A while ago my nurse manager came down to the department I was in to check on me.

My nurse manager came to check on me.

The day was turning into a hot mess and I had to get help from our sister nursing department to help get things back on track and help me put out the flames. After things started to calm down, my nurse manager came down to where I was to check on me and do you know what she said? “Fred, I am so glad I hired you.”

Say. What?

Did… Did she just show appreciation for how hard I was working?


Turns out, good management does. I cannot even count how many times either my nurse clinician or nurse manager has popped up in the department giving us updates or just checking in.

I have never really had that happen before. In fact, I was so unused to it that the first time my nurse clinician came down to the department checking in I thought I was in trouble! I really thought I had gotten reported for something and was about to be written up! That is how little I was used to seeing management (unless they were asking if we updated our whiteboards).

I was talking to another floor nurse, in fact, the one from the last blog, and telling her about management coming and checking in and she was also flabbergasted. She, too, was only used to seeing management whenever there was an issue.

That’s sad.

I don’t place 100% of the blame on management, though. I know they are encountering the same problem. Their higher-ups only want to discuss what they are doing wrong, give them unrealistic expectations, and unrealistic time-frames to complete the unrealistic expectations. Meeting after meeting they get bombarded with complaints. It’s a miserable existence and I can totally understand why so many nurse managers leave the job.

This is a bigger problem with how hospitals are a business focused more on numbers than patients. It trickles down. Miserable management creates miserable staff, and that leads to the high turnover rates in the nursing field.

No one feels appreciated and that needs to change.

I am lucky enough to work in a department where I actually feel appreciated. Yes, we have our foolishness just like every other area in the hospital. However, I find myself far less stressed in this position. I want more nurses to be able to feel this way. I want it to get to a point where seeing management becomes a positive thing. I wonder how we, as a group, can change this?

15 thoughts on “Appreciated

  1. This is wonderful and definitely needs to happen more often. If the hospitals weren’t so geared to profit I think we would be able to have better working systems with greater employer, employee, and patient satisfaction. Along with patients feeling valued, recoveries tend to be better… it is like a snowball running downhill. I wish this was more common place. Thank you for sharing.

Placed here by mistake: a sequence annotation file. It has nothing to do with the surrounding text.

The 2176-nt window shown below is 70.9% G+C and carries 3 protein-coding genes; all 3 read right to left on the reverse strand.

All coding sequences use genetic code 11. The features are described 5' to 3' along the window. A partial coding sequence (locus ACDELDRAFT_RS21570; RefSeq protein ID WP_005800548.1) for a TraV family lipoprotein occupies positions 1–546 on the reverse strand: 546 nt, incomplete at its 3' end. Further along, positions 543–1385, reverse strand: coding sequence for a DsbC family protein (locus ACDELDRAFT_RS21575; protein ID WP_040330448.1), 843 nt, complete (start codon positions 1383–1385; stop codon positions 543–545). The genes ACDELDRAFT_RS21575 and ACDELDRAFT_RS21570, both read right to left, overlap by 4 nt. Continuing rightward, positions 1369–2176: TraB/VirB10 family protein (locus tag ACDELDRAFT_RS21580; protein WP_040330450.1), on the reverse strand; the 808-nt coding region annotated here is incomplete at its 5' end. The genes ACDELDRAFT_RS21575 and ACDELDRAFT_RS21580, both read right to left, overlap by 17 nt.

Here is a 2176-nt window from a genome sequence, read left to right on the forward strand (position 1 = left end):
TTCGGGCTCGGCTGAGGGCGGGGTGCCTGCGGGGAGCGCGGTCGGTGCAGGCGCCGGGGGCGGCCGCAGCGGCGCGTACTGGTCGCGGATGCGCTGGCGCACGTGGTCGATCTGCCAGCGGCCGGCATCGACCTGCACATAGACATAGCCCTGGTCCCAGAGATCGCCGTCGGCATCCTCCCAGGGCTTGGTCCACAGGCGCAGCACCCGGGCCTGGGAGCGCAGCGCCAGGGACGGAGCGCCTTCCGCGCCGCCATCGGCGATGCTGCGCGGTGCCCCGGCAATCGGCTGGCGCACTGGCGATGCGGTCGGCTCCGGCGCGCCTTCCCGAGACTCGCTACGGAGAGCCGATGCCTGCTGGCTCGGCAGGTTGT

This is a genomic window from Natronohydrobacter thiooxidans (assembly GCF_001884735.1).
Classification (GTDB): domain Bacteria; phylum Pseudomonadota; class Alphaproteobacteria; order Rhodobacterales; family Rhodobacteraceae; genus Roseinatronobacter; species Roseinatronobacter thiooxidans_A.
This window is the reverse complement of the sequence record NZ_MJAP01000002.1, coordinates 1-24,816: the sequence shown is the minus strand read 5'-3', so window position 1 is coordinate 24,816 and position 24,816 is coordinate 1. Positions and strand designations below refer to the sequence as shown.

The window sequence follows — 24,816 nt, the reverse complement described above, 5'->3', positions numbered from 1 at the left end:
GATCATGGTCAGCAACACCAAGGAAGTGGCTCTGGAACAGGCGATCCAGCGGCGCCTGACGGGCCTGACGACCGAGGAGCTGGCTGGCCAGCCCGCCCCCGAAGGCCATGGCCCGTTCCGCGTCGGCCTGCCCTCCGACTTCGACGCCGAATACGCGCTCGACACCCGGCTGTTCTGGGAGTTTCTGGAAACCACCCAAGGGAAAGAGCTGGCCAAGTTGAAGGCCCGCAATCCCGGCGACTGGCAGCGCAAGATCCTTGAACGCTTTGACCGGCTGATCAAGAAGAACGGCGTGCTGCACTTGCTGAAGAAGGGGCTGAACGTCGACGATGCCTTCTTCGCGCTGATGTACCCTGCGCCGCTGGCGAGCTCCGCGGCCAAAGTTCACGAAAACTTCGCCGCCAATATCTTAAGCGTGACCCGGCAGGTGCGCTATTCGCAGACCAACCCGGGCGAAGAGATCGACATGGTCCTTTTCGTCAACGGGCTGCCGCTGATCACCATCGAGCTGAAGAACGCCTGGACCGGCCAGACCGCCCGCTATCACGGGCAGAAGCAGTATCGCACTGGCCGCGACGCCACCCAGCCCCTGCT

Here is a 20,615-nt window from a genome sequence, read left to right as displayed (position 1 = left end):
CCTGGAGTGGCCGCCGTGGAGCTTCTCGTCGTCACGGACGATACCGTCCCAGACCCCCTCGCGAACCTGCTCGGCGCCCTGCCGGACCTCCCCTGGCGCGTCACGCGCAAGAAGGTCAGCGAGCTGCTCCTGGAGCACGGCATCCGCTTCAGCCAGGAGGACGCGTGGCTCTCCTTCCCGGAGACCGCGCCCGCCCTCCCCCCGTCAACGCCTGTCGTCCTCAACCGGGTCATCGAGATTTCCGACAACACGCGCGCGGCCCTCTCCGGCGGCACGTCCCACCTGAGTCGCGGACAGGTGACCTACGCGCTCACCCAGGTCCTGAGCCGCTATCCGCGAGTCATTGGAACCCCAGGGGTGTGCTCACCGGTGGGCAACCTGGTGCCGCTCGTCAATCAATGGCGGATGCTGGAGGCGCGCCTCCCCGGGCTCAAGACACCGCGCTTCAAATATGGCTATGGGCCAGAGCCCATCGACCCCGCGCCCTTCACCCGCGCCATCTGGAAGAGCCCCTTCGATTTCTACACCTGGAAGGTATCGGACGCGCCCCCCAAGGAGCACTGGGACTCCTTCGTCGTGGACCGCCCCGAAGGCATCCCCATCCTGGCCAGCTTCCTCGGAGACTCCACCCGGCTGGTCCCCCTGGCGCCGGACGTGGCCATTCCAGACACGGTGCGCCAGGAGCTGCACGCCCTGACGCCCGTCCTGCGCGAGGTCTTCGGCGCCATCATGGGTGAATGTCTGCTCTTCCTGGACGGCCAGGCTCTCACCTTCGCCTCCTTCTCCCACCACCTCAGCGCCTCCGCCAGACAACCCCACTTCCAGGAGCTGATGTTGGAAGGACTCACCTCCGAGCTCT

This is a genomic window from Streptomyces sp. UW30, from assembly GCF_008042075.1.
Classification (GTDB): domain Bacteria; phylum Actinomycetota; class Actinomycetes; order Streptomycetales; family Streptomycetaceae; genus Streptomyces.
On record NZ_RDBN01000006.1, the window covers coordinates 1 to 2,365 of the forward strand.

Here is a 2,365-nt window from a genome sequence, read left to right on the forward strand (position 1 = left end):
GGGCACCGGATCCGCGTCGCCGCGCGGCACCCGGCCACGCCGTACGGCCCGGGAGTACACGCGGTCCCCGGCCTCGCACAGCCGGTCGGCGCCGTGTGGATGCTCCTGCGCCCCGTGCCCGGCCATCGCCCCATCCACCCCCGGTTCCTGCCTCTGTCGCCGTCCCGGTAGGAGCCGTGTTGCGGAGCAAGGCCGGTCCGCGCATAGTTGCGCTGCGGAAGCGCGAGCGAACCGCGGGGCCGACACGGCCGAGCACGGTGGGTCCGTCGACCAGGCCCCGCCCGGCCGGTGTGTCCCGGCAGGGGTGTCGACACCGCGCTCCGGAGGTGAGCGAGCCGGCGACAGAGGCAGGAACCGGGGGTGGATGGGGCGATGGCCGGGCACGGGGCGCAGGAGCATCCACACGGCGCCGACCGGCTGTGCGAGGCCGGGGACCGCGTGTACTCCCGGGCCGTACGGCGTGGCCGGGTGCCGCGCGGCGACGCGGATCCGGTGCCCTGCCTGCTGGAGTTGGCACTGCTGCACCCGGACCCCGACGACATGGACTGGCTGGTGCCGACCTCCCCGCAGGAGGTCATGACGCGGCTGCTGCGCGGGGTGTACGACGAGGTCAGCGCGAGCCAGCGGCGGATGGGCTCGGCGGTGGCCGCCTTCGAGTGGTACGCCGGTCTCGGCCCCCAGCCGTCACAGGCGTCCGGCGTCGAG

2. Love this! You’re so right. Sometimes the smallest things that management do can really help the team spirit! I know of a matron who sits in an office all day and doesn’t even know her own staff names. That’s not the right way to do it, just my opinion. But if make sure I got to know all of my staff, gave praise and encouragement ❤️


  3. Loved your post for a couple of reasons:
    1: you asked for help, a great nurse will always ask for help rather than drown.
    2: you reflected on the life of a nurse manager with out anger.

    It’s a tough job, I manage a 700 bed hospital after hours, I’m the only manager from 7-7.
    I agree in your thoughts about some people/ hospitals have lost their way regarding patients.
    I have just had 8 weeks off to recharge, I was turning into a machine.
    I love my staff, I make a point of getting to know them, that’s the beauty of nightshift and I always thank them. I would never ask a nurse to do something I would not be prepared to do and my nurses come first.
    I don’t manage a ward or a daily budget, or day to day runnings of a ward. I applaud nurse managers who do. It’s a tough job.
    Thank you for showing insight 😊


  4. Everyone deserves praise for a job well done, and I’m glad to hear you’re being acknowledged. You seem to have a passion for nursing, and your patients. I hope, if I ever have to stay in the hospital, I have a nurse like you. 🙂


  5. Appreciation for nurses can make a difference for how nurses treat patients. No one loses.

    How would you suggest vetting a floor manager to see in an interview how they appreciate their nurses?


    1. If they give you that “do you have any questions” moment in your interview, ask them about it. Also, if they let you shadow with someone on the unit, ask them about it as well. Sometimes the nurses will be really honest with you.

      Liked by 1 person

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